By KEVIN LINSEY
Over the years, Cornell men’s hockey has become one of the best college programs in the country, with two national championships to its name. Most successful teams rely on strong offenses led by stellar skill players, but as I contended in last week’s piece about the power play, this has never been the case for Cornell. The Red has always employed a defense-first strategy, never focusing on racking up goals. Therefore, while other legendary college hockey programs like North Dakota churn out goal-scoring forwards like Jonathan Toews, Cornell produces NHL-caliber defensive forwards. Colin Greening and Matt Moulson are two recent examples of the typical Cornell contribution to the NHL.
So what does this mean for 2015? In one sentence, it means that Cornell needs to develop a productive offense; they cannot simply rely on an offense-by-committee approach like the one that struggled last season. The Red need to establish a reliable line that scores often, a second line that scores occasionally, and two supplementary power forward lines. This is an approach that head coach Mike Schafer used to great effect last weekend in two games against Niagara.
This past weekend, junior center Jeff Kubiak and his freshman wingers Mitch Vanderlaan and Anthony Angello combined for four goals and four assists. This scoring line is not made up of proven scorers for Cornell. Kubiak only scored two goals for the Red in his past two seasons on East Hill, before he netted two tallies on Saturday night. Angello picked up his first career goal on Friday, blasting in a one-timer. Vanderlaan lit the lamp on Saturday, jamming home a loose puck from point-blank range. These three displayed strong chemistry this weekend and were rewarded by Schafer with plenty of ice time.
The other lines played with the work ethic Schafer demands of his players. In particular, the line of Trevor Yates centering Jared Fiegl and Alex Rauter impressed on the forecheck. Their desire to win the puck back was relentless and unwavering, even when Cornell possessed a big lead. These three sophomores only combined for two goals last year, but all three can step into larger roles this year.
The line of Christian Hilbrich, Jake Weidner and Teemu Tiitinen emphasizes Schafer’s hard-nosed style of hockey. Senior wingers Hilbrich and Tiitinen know Schafer’s system; Weidner, a junior, has the best playmaking ability on the team. Schafer is likely placing the team’s best chance-creator with two seniors that know his style, hoping Weidner can pass to the two wingers in scoring situations. Tiitinen, in particular, will be one to watch this year. He struggled with injuries last year and did not score any goals. He is capable of playing a central role in his senior season if he stays healthy and earns more ice time.
Another line combination on Saturday was clearly intended to produce secondary scoring. Left wing Beau Starrett, center Eric Freschi and right wing Matt Buckles all are capable of scoring goals. Starrett is a highly heralded freshman, a third-round draft pick by the NHL’s Chicago Blackhawks. Freschi, a junior, doesn’t score too often, but scored two of the biggest tallies of last season: the overtime winner against Clarkson at home and the game-winner versus Harvard at home. Buckles, a junior, is the team’s best shooter and scored eight times last year. This line will be invaluable when it comes to producing secondary scoring.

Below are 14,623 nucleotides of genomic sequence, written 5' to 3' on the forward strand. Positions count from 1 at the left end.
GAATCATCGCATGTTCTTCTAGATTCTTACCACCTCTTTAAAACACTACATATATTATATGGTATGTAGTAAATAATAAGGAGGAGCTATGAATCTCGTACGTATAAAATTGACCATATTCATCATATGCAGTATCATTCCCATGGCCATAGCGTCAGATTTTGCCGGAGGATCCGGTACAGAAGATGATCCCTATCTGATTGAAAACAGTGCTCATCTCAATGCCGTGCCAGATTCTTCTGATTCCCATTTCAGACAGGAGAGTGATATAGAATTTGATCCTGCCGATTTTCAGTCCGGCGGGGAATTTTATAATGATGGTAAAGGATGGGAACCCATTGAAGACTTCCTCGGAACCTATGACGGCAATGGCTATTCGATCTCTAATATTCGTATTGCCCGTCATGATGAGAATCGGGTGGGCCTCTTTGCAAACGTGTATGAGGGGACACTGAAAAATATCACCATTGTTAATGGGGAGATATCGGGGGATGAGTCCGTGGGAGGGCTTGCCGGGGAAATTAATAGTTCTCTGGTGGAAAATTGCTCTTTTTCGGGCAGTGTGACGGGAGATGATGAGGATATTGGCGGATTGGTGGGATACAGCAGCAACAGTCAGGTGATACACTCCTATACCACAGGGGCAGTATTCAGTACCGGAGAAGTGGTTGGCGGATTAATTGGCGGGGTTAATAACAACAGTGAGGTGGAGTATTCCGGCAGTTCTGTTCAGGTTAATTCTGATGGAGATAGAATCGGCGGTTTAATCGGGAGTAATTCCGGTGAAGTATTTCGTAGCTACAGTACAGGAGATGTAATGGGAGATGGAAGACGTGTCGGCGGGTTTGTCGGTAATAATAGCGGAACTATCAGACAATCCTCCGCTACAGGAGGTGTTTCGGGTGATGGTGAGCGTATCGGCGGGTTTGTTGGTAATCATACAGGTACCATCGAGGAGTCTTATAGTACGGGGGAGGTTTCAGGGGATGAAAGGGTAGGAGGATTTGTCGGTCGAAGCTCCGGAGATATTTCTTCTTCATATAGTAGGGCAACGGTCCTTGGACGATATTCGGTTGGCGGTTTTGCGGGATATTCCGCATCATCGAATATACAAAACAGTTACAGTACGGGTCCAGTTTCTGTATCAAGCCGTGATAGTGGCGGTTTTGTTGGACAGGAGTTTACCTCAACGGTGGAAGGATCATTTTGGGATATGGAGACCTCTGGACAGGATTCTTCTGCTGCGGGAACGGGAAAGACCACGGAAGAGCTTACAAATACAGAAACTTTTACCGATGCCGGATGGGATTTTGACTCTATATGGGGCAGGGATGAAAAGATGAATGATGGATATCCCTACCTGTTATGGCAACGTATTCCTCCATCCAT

The most significant line, in my opinion, is Starrett-Freschi-Buckles. Freschi was the only one to notch a goal over the weekend. This line plays the extremely important role of secondary scoring. The talented scoring forwards cannot carry the entire load for a team; one does not see Harvard or Yale relying on only one line for offense. To match those teams in offensive efficiency, Cornell needs a second line with offensive potential.
Secondary scoring has proven to be important, time and time again, in both the NHL and college hockey. If your top players have an off night, these players need to step up. Expect coach Schafer to mix and match players on this line the most; sophomore Dwyer Tschantz and senior John Knisley, both currently injured, may play on this line when healthy.
Obviously, Schafer can and will change the composition of his forward lines. After all, the lines are one of the most influential ways a coach can change the game. Yet, we can infer from his line choices early in the season what characteristics he wants in each group. Kubiak, Angello and Vanderlaan have been reliable offensively, and the two other lines provide Schafer’s trademark defensive focus.
In the end, though, will the second, third and fourth lines score the goals needed to win games? Early signs, albeit against inferior opponents than the Red will face in its ECAC schedule, indicate that there will be a more balanced scoring approach from Cornell this season. When the puck drops against Princeton on Friday, the onus is on Cornell’s lower lines to provide secondary scoring.